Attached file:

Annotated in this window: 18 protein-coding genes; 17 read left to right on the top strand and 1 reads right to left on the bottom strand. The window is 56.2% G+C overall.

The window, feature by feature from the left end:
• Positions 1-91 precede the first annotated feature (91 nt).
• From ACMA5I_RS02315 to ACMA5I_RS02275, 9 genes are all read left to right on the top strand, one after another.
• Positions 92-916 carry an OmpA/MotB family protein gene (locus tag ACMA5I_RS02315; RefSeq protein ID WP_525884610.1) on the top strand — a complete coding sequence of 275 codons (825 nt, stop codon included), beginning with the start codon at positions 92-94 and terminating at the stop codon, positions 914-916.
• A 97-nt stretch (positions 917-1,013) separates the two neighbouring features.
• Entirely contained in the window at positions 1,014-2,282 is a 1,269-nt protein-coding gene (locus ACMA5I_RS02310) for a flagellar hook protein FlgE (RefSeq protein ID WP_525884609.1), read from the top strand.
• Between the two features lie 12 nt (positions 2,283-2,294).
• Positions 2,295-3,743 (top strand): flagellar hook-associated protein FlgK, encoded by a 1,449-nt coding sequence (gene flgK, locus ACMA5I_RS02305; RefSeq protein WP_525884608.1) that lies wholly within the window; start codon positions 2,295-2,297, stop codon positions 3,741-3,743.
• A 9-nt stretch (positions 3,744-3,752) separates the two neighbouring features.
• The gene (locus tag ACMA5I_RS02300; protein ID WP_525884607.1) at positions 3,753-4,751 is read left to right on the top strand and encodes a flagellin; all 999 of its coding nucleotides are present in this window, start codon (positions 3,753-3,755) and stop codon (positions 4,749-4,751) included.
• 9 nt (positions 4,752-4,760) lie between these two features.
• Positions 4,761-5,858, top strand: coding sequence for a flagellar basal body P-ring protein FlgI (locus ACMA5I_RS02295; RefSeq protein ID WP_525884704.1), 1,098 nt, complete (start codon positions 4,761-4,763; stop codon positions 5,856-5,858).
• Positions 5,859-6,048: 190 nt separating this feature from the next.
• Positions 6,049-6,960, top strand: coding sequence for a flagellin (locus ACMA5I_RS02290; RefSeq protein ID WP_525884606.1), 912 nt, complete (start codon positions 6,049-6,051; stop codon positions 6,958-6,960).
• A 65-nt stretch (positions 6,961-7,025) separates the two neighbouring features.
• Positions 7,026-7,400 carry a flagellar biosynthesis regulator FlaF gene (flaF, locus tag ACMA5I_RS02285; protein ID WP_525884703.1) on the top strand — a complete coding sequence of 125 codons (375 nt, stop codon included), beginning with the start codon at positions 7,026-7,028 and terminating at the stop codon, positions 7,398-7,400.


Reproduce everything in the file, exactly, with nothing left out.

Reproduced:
Annotated in this window: 18 protein-coding genes; 17 read left to right on the top strand and 1 reads right to left on the bottom strand. The window is 56.2% G+C overall.

The window, feature by feature from the left end:
• Positions 1-91 precede the first annotated feature (91 nt).
• From ACMA5I_RS02315 to ACMA5I_RS02275, 9 genes are all read left to right on the top strand, one after another.
• Positions 92-916 carry an OmpA/MotB family protein gene (locus tag ACMA5I_RS02315; RefSeq protein ID WP_525884610.1) on the top strand — a complete coding sequence of 275 codons (825 nt, stop codon included), beginning with the start codon at positions 92-94 and terminating at the stop codon, positions 914-916.
• A 97-nt stretch (positions 917-1,013) separates the two neighbouring features.
• Entirely contained in the window at positions 1,014-2,282 is a 1,269-nt protein-coding gene (locus ACMA5I_RS02310) for a flagellar hook protein FlgE (RefSeq protein ID WP_525884609.1), read from the top strand.
• Between the two features lie 12 nt (positions 2,283-2,294).
• Positions 2,295-3,743 (top strand): flagellar hook-associated protein FlgK, encoded by a 1,449-nt coding sequence (gene flgK, locus ACMA5I_RS02305; RefSeq protein WP_525884608.1) that lies wholly within the window; start codon positions 2,295-2,297, stop codon positions 3,741-3,743.
• A 9-nt stretch (positions 3,744-3,752) separates the two neighbouring features.
• The gene (locus tag ACMA5I_RS02300; protein ID WP_525884607.1) at positions 3,753-4,751 is read left to right on the top strand and encodes a flagellin; all 999 of its coding nucleotides are present in this window, start codon (positions 3,753-3,755) and stop codon (positions 4,749-4,751) included.
• 9 nt (positions 4,752-4,760) lie between these two features.
• Positions 4,761-5,858, top strand: coding sequence for a flagellar basal body P-ring protein FlgI (locus ACMA5I_RS02295; RefSeq protein ID WP_525884704.1), 1,098 nt, complete (start codon positions 4,761-4,763; stop codon positions 5,856-5,858).
• Positions 5,859-6,048: 190 nt separating this feature from the next.
• Positions 6,049-6,960, top strand: coding sequence for a flagellin (locus ACMA5I_RS02290; RefSeq protein ID WP_525884606.1), 912 nt, complete (start codon positions 6,049-6,051; stop codon positions 6,958-6,960).
• A 65-nt stretch (positions 6,961-7,025) separates the two neighbouring features.
• Positions 7,026-7,400 carry a flagellar biosynthesis regulator FlaF gene (flaF, locus tag ACMA5I_RS02285; protein ID WP_525884703.1) on the top strand — a complete coding sequence of 125 codons (375 nt, stop codon included), beginning with the start codon at positions 7,026-7,028 and terminating at the stop codon, positions 7,398-7,400.